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東京大学公共政策大学院 | GraSPP / Graduate School of Public Policy | The university of Tokyo

岡山県豪雨被災地での支援ボランティア体験を共有 2018年11月22日(木)

Event report

A student-led seminar titled “Japanese Society’s Response towards West Japan Flooding: Sharing Volunteer Experiences” was held on October 20, 2018 at GraSPP. A group of the GraSPP students who volunteered to help with the Okayama flood recovery efforts presented their experiences and shared their findings with the audience, including the members of the ASEAN, Central & South Asia Youth Mission to Japan 2018.

The student team, during their three-day stay in Okayama in mid-September, interviewed the municipal government of Soja City and gained insights on how city’s disaster prevention policies were designed along with the increase of foreign population. At the seminar, students shared how they felt through interacting with victims and what they learnt from the Soja case. Presentations were followed by discussion on how to make the good use of Japan’s cases and policies for other countries faced with disaster risks and damages. The student team consisted of Agung Putra Sulaiman, Kasumi Fujita, Kenneth Jeng, Ko Mieno, Liam Thomas and Shinnosuke Futagawa.

Japan’s Ministry of Foreign Affairs (MOFA) invited a youth group under its “ASEAN, Central & South Asia Youth Mission to Japan 2018” program with a view to nurturing participant commitments on environment conservation and disaster prevention as well as to promoting understanding of Japan. Fourteen GraSPP alumni from Cambodia, India, Indonesia, Kazakhstan, Kyrgyzstan, Myanmar, Philippines, Sri Lanka and Thailand joined the Mission to stay in Japan for one week to participate in various activities.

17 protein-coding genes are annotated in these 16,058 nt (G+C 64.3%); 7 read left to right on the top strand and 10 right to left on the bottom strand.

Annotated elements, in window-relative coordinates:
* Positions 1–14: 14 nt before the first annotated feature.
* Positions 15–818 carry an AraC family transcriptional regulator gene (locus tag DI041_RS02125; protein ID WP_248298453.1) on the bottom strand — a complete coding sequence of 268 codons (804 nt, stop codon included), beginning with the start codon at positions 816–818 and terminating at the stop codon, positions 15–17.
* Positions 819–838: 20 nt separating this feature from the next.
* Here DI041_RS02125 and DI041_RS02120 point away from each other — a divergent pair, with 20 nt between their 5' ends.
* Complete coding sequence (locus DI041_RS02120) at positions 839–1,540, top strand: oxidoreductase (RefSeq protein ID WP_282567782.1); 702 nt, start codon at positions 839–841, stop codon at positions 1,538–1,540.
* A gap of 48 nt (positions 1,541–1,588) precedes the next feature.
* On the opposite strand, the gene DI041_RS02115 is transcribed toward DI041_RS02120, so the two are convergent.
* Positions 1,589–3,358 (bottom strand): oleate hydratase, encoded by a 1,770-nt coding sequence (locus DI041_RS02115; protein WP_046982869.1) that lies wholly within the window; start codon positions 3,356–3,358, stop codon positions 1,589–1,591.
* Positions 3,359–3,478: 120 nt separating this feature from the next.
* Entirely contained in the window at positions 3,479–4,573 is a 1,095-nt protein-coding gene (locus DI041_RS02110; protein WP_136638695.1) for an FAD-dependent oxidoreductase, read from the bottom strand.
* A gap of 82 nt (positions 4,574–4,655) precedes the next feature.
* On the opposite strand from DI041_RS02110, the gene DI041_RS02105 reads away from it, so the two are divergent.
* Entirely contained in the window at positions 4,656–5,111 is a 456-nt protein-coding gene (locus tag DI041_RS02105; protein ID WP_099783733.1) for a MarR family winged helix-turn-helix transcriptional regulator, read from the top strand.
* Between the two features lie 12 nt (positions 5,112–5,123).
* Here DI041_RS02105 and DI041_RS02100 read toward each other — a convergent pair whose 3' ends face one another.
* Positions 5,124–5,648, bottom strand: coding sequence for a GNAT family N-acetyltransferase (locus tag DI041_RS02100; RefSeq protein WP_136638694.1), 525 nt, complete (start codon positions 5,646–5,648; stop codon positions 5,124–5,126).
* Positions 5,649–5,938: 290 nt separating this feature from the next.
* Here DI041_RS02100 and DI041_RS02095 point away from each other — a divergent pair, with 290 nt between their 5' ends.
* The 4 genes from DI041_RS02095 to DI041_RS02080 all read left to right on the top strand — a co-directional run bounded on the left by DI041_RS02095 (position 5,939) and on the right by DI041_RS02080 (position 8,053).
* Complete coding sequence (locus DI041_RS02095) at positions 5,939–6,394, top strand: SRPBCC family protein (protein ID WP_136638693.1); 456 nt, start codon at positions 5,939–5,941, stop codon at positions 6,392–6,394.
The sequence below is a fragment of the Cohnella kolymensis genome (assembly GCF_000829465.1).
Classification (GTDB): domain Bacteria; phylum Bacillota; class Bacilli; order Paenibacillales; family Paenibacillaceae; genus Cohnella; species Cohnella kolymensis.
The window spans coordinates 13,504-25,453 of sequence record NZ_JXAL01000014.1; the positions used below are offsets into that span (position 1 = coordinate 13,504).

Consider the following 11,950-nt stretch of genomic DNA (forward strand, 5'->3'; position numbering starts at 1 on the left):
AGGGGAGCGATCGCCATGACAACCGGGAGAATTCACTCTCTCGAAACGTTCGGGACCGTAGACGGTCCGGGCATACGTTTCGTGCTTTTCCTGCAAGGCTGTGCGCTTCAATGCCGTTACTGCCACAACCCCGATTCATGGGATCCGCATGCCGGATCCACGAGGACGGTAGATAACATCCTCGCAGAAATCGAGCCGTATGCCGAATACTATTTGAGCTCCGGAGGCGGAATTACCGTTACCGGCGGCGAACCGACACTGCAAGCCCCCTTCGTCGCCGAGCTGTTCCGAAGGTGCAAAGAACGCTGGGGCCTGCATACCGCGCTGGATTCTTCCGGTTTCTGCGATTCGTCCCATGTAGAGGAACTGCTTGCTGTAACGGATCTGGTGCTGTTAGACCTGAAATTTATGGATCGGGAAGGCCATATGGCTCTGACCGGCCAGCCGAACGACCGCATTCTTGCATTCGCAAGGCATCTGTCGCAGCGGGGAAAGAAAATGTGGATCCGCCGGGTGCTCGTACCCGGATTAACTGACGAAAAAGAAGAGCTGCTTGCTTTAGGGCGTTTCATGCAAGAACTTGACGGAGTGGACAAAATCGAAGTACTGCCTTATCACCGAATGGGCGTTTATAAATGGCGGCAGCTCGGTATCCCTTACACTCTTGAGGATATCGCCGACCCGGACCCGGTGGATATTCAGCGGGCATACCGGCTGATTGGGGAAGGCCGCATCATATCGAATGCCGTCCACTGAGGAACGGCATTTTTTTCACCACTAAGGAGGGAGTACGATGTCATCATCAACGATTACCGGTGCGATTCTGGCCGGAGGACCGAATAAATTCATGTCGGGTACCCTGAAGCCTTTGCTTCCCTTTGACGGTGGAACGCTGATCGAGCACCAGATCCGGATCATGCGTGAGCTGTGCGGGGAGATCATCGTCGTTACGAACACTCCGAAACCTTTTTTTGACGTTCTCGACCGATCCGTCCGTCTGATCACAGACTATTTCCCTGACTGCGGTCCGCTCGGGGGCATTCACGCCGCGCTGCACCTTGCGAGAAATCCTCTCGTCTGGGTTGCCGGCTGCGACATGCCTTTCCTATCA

<A summary report of the seminar prepared by Liam Thomas>

On October 20, a group of the GraSPP students who volunteered to help with the Okayama flood recovery efforts presented our experiences and findings to the audience, including the members of the ASEAN, Central & South Asia Youth Mission to Japan 2018. Our team presented on a number of different perspectives, ranging from how best volunteers should equip themselves to handle the dangers in disaster recovery, to macro level issues that leave room for policy solutions.

Within our seminar, we focused on how all the issues that the GraSPP student took from the experience could be related to the context of the countries of the audience in front of us. After our presentation, teams from Myanmar, Philippines and Indonesia also briefed us and the rest of the audience about their own initiatives in disaster management. I felt this contributed significantly to my own understanding of the topic, as they explained many issues involved that revealed more about the many significant collateral impacts resulting from the initial large impact of a disaster. For instance, the Philippines team explained their experiences of how the Central Bank plays a substantial role in facilitating the re-introduction of banking to affected regions, such as having a flexible policy about branch relocation and deferring the submission of regulatory reports.

After these presentations, we discussed the differences in our various scenarios with a particular focus of the impact of encouraging volunteering initiatives. Many questions were directed to us on the details of our volunteer trip, as many of the participants were contemplating the feasibility of a volunteer program within their own countries. We also discussed the government program Japan Voluntary Organizations Active in Disaster (JVOAD), as other members of the seminar talked about the great demand for government efforts to promote volunteering in their countries.

Overall, I found the event to be remarkably insightful and it greatly supplemented my volunteer experience while in Okayama. This comment was written with regards to those who were able to make this experience possible. Thank you very much to NPO Tabi-Shonin for welcoming us to their volunteering center for three days, Soja City Hall for receiving us warmly and sharing their experiences, Peace Boat Disaster Relief Volunteer Centre for their time travelling to The University of Tokyo and meeting with us, and finally the GraSPP which has provided us with an opportunity to spread the words and experiences to the audience, including GraSPP alumni from Cambodia, India, Indonesia, Kazakhstan, Kyrgyzstan, Myanmar, Philippines, Sri Lanka and Thailand.